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ABA owner has a knockout team; wants city hoops fans to see Stars

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Anthony Chase, the new CEO and owner of Nashville's only pro basketball team The Music City Stars, knows he has a terrific squad. Last season, when they were still known as The Nashville Broncos, the club went 23-4 and reached the semifinals of the American Basketball Association (ABA).

They're already 5-1 on this young season. But Chase also knows he has an uphill battle convincing a skeptical local sporting public that any type of professional basketball team can make it here.

"As someone who's attended lots of entertainment and sports events in Nashville over the years, I know the city has plenty of passionate and knowledgeable basketball fans," Chase said. "When the opportunity came along to purchase the team, I felt it was a slam dunk situation."

After changing both their name and ownership status in July, the Stars are off to a great start in the 2009-2010 season.

They're also back in Lipscomb's Allen Arena, where the first incarnation of the team, then known, as the Nashville Rhythm, made big news on and off the court in the 2004-2005 season.

Their history-making run included hiring the first full-time female coach of a men's pro team (former Vandy player Ashley McElhiney) and her subsequent on-court clash with co-owner Sally Anthony that got Nashville and the Rhythm featured on ESPN and in Sports Illustrated for the wrong reasons.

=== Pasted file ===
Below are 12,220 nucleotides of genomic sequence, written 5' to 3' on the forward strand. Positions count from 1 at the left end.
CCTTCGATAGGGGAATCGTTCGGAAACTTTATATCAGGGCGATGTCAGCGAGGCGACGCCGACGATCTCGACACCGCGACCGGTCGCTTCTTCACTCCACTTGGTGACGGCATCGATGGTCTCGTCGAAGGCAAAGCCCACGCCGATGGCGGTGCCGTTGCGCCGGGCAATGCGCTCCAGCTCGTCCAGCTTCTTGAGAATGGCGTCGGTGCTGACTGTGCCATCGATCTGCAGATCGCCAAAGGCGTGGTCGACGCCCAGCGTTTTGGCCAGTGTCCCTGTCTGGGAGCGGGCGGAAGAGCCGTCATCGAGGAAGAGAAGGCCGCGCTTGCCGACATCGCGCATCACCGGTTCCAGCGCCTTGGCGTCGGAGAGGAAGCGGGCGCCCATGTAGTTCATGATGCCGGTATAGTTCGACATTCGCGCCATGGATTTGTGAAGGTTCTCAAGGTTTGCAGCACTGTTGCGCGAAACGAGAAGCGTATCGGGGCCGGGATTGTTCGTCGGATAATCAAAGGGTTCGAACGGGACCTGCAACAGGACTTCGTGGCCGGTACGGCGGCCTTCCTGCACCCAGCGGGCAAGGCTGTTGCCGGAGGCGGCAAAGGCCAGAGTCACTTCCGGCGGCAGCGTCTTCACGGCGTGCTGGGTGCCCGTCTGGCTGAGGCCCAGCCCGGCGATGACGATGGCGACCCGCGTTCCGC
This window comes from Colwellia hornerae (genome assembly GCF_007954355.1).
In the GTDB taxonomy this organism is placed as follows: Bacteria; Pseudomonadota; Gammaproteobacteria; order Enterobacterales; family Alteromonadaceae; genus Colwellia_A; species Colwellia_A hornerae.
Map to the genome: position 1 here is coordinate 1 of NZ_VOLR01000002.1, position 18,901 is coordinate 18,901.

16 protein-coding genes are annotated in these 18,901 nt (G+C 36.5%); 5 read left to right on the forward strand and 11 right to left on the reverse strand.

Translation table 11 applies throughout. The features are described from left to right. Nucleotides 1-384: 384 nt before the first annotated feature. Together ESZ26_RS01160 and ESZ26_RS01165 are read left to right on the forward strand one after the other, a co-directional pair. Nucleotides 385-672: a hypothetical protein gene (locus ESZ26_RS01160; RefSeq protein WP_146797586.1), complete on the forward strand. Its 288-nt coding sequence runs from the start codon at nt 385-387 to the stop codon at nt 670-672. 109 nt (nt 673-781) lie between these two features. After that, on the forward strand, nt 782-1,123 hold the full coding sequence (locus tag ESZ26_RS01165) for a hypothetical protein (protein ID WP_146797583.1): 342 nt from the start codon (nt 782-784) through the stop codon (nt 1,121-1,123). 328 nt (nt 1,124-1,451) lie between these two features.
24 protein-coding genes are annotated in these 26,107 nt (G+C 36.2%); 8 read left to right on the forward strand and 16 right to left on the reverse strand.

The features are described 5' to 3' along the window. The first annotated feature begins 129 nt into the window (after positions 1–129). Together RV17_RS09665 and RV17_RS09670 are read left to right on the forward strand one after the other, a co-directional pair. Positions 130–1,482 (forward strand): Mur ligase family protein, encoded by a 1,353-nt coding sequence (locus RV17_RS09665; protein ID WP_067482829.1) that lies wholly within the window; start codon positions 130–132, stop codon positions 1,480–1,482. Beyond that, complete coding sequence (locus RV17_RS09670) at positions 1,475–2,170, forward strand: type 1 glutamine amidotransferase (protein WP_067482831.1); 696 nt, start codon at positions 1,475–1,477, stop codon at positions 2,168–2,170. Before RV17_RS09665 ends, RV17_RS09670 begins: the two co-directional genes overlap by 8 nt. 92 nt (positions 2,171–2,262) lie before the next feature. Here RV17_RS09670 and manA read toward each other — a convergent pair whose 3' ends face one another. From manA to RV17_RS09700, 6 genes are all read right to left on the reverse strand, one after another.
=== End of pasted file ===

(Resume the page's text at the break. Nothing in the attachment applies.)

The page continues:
The Rhythm eventually flamed out and didn't even bother to compete in the postseason playoffs.

Atmosphere shift

As the Stars prepare for a Dec. 27 home game against The Bluegrass Stallions (a Kentucky team also owned by Chase's Sports Entertainment Group LLC), the team's athletic prowess isn't the issue.

"It's kind of like they've been burned twice already," Chase said. "We fully know all the mistakes of the past. The first time you had the unfortunate incident and it gets all over the news. The second situation with the Broncos was more a deal where they moved out of Allen Arena into the Municipal Auditorium and the atmosphere changed from one of being family-friendly to a more nightclub/star scene."

"We're back at Allen Arena and we're definitely highlighting the family environment again while providing low-cost, quality professional sports entertainment," Chase continued. "If you're comparing us to the NBA, well, we're not competing with them. We're not asking you to spend $500 to $1,000 a game and nearly go broke trying to get tickets."

Chase says he's positioning the Stars to be the Triple A/Double A of pro basketball, with quality athletes and good people who will be accessible to the public and media at all times, will make a good impression in the community and will hustle and work hard at all times.

"I'm no stranger to difficult start-up operations," Chase maintained. "My history of working with health care and technology companies has taught me a lot about what it takes to get things off the ground and things you have to do when you're dealing with a tough situation."

Chase's other business activities began in 1988, when he started the Chase Corner Pharmacy. He co-founded and became CEO of Extendacare, a chain of long-term health care facilities in 1995, and in 2002 formed Covenant Hospice LLC.